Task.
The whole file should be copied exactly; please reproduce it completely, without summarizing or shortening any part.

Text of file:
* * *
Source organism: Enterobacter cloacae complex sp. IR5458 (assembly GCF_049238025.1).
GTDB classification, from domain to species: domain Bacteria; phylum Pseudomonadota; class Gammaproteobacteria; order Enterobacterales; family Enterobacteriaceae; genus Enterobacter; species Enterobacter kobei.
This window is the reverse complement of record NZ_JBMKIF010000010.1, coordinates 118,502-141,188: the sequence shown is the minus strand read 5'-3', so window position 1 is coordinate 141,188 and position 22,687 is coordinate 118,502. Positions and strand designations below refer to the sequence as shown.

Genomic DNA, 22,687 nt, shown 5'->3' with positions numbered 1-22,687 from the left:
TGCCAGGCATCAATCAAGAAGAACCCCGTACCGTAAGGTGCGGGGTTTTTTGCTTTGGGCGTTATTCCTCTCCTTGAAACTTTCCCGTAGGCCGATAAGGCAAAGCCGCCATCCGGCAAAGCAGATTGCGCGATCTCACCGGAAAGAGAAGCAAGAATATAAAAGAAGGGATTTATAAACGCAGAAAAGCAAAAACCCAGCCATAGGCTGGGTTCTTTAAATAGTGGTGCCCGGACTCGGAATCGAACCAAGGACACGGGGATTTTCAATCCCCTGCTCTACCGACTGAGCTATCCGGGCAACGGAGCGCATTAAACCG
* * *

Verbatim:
Source organism: Enterobacter cloacae complex sp. IR5458 (assembly GCF_049238025.1).
GTDB classification, from domain to species: domain Bacteria; phylum Pseudomonadota; class Gammaproteobacteria; order Enterobacterales; family Enterobacteriaceae; genus Enterobacter; species Enterobacter kobei.
This window is the reverse complement of record NZ_JBMKIF010000010.1, coordinates 118,502-141,188: the sequence shown is the minus strand read 5'-3', so window position 1 is coordinate 141,188 and position 22,687 is coordinate 118,502. Positions and strand designations below refer to the sequence as shown.

Genomic DNA, 22,687 nt, shown 5'->3' with positions numbered 1-22,687 from the left:
TGCCAGGCATCAATCAAGAAGAACCCCGTACCGTAAGGTGCGGGGTTTTTTGCTTTGGGCGTTATTCCTCTCCTTGAAACTTTCCCGTAGGCCGATAAGGCAAAGCCGCCATCCGGCAAAGCAGATTGCGCGATCTCACCGGAAAGAGAAGCAAGAATATAAAAGAAGGGATTTATAAACGCAGAAAAGCAAAAACCCAGCCATAGGCTGGGTTCTTTAAATAGTGGTGCCCGGACTCGGAATCGAACCAAGGACACGGGGATTTTCAATCCCCTGCTCTACCGACTGAGCTATCCGGGCAACGGAGCGCATTAAACCG